Risk Corridor Payments Brought to Supreme Court

///Risk Corridor Payments Brought to Supreme Court

Risk Corridor Payments Brought to Supreme Court

On Tuesday, the United States Supreme Court heard a lawsuit pertaining to unpaid risk corridor payments ranging from 2014 to 2016. Risk corridor payments are a component of the Affordable Care Act that limits the risk from qualified health plans on the insurance marketplaces that work to minimize year-end losses of insurers who cover older, sick customers. The lawsuit heard this week is a combination of three cases brought to the Supreme Court by four insurers.

The four insurers behind this case are Maine Community Health Options v. United States, is Maine Community Health Options, Moda Health Plan, Blue Cross and Blue Shield of North Carolina and Land of Lincoln Mutual Health Insurance Company, who argue that the government enforced these payments through the Affordable Care Act and had failed to follow through on these payments to insurers, resulting in a major bait and switch situation. By not acting on the promise of making these payments, the government is not seen as a reliable business partner for these insurers, risking these insurers’ profitability and growth.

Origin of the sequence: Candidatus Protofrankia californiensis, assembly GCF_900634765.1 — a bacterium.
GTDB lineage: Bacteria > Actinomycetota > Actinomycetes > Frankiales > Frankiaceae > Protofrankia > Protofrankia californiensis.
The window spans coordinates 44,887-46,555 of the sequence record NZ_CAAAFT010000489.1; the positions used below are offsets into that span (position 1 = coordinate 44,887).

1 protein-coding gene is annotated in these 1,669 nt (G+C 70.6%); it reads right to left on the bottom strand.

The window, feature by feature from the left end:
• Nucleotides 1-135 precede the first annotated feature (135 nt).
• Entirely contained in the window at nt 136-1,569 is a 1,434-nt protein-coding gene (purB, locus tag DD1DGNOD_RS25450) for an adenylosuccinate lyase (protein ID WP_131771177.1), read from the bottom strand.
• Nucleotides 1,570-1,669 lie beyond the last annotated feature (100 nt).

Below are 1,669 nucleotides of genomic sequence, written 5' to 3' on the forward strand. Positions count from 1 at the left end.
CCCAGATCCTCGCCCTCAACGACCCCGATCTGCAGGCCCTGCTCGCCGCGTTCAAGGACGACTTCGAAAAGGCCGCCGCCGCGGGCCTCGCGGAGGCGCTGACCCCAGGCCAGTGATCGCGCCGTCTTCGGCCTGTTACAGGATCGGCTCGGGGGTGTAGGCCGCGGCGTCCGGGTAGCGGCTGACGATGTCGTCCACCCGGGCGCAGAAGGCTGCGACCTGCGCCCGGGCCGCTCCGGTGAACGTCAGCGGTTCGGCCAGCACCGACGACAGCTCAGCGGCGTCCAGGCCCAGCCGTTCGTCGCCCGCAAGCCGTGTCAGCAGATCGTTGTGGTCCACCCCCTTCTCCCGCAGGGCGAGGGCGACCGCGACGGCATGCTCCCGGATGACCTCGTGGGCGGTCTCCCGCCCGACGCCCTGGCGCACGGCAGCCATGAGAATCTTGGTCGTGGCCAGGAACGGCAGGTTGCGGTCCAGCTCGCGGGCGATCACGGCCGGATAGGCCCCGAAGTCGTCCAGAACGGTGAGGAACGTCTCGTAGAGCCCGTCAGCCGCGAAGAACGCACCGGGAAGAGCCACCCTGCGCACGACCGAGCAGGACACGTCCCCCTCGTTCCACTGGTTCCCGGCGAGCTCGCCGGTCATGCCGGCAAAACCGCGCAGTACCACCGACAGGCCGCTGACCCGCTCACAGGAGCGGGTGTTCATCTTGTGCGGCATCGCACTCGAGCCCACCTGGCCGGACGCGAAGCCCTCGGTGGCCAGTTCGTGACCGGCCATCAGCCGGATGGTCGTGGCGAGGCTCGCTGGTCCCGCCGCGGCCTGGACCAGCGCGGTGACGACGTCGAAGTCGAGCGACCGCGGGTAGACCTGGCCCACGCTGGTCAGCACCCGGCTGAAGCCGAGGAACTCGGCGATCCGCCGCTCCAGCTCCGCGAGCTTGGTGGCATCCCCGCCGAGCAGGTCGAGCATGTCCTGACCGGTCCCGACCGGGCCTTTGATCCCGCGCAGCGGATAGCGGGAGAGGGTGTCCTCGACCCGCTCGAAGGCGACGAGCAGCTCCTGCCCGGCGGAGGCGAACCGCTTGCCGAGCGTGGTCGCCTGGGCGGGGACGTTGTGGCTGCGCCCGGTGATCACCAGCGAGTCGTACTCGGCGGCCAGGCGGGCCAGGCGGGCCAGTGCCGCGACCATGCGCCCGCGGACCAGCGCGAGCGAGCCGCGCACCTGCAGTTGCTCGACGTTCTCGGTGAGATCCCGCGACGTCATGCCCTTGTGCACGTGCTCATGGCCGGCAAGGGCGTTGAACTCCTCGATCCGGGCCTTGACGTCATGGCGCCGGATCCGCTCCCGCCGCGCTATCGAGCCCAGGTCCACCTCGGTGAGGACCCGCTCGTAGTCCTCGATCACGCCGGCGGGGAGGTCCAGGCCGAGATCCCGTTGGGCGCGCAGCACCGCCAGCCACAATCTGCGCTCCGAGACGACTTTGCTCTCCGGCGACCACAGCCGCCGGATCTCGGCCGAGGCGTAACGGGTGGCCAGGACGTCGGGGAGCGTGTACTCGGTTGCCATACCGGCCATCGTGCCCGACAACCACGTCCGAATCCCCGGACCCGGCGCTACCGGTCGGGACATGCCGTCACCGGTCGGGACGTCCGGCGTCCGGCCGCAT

On the U.S. government’s side of the case, the government pushed that these insurers had assumed the risk when deciding to participate in the Affordable Care Act and had accepted all the terms and consequences from participating. Furthermore, the government stated that risk corridor funds cannot be paid to insurers without appropriation from Congress. The government is stating that they are not explicitly required to make these payments under the Affordable Care Act because there was no explicit appropriation to make such payments; they are also saying that Section 1342 of the Affordable Care Act does not require a statutory promise or duty.

Although fully hearing both sides of the argument, the Justices of the Supreme Court seem to appeal more to insurers, as they seem concerned over the government’s position that Congress rarely enacts a money-mandating statue in the absence of an explicit appropriation. A decision on this case is expected by Summer 2020.

 

Read the original article from Health Affairs here.

By | 2019-12-12T10:15:12+00:00 December 12th, 2019|Articles, Government Mandates and Compliance|0 Comments